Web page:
BAE Systems has awarded 15 more manufacturing contracts in support of the Type 26 global combat ship programme.
With the latest contract awards, the company is increasing the number of UK maritime jobs supported by the programme to more than 4,500.
The latest contracts are worth more than £40m and include delivery of diesel and gearbox filtration, vibration monitoring equipment, as well as pipework and fittings.
Of all the 15 companies, Goodwins Steel Casting was awarded one of the largest contracts where the shaft brackets supplied by the Staffordshire company will help support more than 380 jobs.
Goodwins Steel Casting managing director Steven Birks said: “We are delighted to have been selected to supply the critical duty steel castings for the Royal Navy’s first three City Class Type 26 Global Combat Ships.
“By engaging early with BAE Systems, our engineering teams have developed castings that will exceed the stringent technical requirements set out in the tender, and will be manufactured from our advanced facilities here in Stoke-on-Trent.”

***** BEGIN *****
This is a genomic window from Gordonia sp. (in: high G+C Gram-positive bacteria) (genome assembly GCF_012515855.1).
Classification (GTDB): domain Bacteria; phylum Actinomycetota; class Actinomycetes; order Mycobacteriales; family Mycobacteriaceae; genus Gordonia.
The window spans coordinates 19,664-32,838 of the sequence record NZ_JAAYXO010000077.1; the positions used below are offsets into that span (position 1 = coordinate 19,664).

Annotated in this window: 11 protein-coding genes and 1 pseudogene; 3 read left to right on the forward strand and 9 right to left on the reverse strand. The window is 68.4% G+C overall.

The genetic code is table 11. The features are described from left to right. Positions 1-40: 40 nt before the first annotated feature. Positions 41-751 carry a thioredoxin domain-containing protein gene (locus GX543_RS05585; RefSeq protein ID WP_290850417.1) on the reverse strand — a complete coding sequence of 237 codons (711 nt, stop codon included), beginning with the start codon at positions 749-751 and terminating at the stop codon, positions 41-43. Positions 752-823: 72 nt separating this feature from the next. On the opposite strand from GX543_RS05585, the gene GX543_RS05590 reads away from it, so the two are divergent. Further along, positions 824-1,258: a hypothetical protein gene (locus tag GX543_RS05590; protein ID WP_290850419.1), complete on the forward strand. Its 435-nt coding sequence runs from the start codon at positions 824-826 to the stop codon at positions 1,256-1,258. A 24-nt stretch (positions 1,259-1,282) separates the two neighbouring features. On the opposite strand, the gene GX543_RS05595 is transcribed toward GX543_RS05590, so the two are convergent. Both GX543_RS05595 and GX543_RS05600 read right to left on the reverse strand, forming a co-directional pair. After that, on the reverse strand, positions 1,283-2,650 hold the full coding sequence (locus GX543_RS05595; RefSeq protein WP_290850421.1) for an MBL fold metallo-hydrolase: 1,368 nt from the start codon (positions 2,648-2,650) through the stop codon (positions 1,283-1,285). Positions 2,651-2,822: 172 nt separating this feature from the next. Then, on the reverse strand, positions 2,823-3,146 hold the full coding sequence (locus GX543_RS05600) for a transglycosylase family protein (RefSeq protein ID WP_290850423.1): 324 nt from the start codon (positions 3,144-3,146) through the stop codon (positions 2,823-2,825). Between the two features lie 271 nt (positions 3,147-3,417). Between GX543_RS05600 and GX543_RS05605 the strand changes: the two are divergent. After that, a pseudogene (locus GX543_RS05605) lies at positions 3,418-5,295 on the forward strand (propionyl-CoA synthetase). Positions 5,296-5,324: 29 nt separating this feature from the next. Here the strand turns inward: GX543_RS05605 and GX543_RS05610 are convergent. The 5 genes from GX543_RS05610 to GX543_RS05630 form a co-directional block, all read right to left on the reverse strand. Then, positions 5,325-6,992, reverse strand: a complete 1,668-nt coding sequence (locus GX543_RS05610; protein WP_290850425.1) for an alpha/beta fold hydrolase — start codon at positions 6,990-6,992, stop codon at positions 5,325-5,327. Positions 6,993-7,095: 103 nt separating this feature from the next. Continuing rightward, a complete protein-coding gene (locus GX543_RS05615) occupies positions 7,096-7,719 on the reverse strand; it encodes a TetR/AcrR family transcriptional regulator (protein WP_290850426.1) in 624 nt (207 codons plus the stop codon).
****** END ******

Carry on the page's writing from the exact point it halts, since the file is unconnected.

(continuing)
The other companies awarded manufacturing contracts include Bruel & Kjaer, Calzoni, GEA, Hutchinson Stop-choc, Raytheon Anschutz, Righton, and Rolls-Royce.
The contracts cover areas such as supply of hull vibration monitoring equipment, main hanger closure and mission bay enclosures, diesel fuel filtration and gearbox filtration, marine evacuation system, and visual surveillance system (VSS), as well as helicopter starting and servicing system.
The Type 26 global combat ship will be a globally deployable, multi-mission warship that can perform a variety of roles ranging from high-intensity warfare to humanitarian assistance.
The ship’s modular design and open systems architecture facilitates easy upgrading as new technology develops.
In addition, the ship can be equipped with different sub-systems and equipment to meet potential overseas customer needs.